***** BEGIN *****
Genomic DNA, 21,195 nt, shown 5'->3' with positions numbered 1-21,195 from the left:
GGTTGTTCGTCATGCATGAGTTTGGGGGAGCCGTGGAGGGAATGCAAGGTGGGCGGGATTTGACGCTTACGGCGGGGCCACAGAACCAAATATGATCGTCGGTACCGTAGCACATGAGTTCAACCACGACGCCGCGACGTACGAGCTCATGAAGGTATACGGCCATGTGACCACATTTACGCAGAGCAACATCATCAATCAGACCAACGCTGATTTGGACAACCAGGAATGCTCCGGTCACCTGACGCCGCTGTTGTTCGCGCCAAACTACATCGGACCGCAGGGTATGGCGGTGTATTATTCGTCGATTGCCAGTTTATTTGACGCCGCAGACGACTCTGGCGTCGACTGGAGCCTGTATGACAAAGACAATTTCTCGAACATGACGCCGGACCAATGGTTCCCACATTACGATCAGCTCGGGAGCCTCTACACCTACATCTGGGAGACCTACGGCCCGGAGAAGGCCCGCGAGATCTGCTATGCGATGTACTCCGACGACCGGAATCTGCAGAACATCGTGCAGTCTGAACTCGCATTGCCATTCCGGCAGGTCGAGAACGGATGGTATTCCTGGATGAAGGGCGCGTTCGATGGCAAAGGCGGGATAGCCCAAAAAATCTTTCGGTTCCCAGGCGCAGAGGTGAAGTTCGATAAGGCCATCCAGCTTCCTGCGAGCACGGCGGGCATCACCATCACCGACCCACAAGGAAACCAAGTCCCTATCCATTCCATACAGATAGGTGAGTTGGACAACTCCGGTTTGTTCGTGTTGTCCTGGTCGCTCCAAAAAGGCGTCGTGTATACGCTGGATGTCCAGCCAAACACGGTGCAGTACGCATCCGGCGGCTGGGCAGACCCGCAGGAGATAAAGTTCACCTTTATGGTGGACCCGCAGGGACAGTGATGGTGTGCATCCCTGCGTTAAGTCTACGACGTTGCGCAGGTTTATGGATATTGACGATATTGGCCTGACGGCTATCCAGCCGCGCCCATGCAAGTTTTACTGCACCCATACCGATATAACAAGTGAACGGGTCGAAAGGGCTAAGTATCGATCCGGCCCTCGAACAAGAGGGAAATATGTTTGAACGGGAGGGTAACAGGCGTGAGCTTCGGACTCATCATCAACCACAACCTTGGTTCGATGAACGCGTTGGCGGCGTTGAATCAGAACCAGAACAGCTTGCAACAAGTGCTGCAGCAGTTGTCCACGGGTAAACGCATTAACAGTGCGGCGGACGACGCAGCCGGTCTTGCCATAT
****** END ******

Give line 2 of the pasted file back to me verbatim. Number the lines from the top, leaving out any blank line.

GGTTGTTCGTCATGCATGAGTTTGGGGGAGCCGTGGAGGGAATGCAAGGTGGGCGGGATTTGACGCTTACGGCGGGGCCACAGAACCAAATATGATCGTCGGTACCGTAGCACATGAGTTCAACCACGACGCCGCGACGTACGAGCTCATGAAGGTATACGGCCATGTGACCACATTTACGCAGAGCAACATCATCAATCAGACCAACGCTGATTTGGACAACCAGGAATGCTCCGGTCACCTGACGCCGCTGTTGTTCGCGCCAAACTACATCGGACCGCAGGGTATGGCGGTGTATTATTCGTCGATTGCCAGTTTATTTGACGCCGCAGACGACTCTGGCGTCGACTGGAGCCTGTATGACAAAGACAATTTCTCGAACATGACGCCGGACCAATGGTTCCCACATTACGATCAGCTCGGGAGCCTCTACACCTACATCTGGGAGACCTACGGCCCGGAGAAGGCCCGCGAGATCTGCTATGCGATGTACTCCGACGACCGGAATCTGCAGAACATCGTGCAGTCTGAACTCGCATTGCCATTCCGGCAGGTCGAGAACGGATGGTATTCCTGGATGAAGGGCGCGTTCGATGGCAAAGGCGGGATAGCCCAAAAAATCTTTCGGTTCCCAGGCGCAGAGGTGAAGTTCGATAAGGCCATCCAGCTTCCTGCGAGCACGGCGGGCATCACCATCACCGACCCACAAGGAAACCAAGTCCCTATCCATTCCATACAGATAGGTGAGTTGGACAACTCCGGTTTGTTCGTGTTGTCCTGGTCGCTCCAAAAAGGCGTCGTGTATACGCTGGATGTCCAGCCAAACACGGTGCAGTACGCATCCGGCGGCTGGGCAGACCCGCAGGAGATAAAGTTCACCTTTATGGTGGACCCGCAGGGACAGTGATGGTGTGCATCCCTGCGTTAAGTCTACGACGTTGCGCAGGTTTATGGATATTGACGATATTGGCCTGACGGCTATCCAGCCGCGCCCATGCAAGTTTTACTGCACCCATACCGATATAACAAGTGAACGGGTCGAAAGGGCTAAGTATCGATCCGGCCCTCGAACAAGAGGGAAATATGTTTGAACGGGAGGGTAACAGGCGTGAGCTTCGGACTCATCATCAACCACAACCTTGGTTCGATGAACGCGTTGGCGGCGTTGAATCAGAACCAGAACAGCTTGCAACAAGTGCTGCAGCAGTTGTCCACGGGTAAACGCATTAACAGTGCGGCGGACGACGCAGCCGGTCTTGCCATAT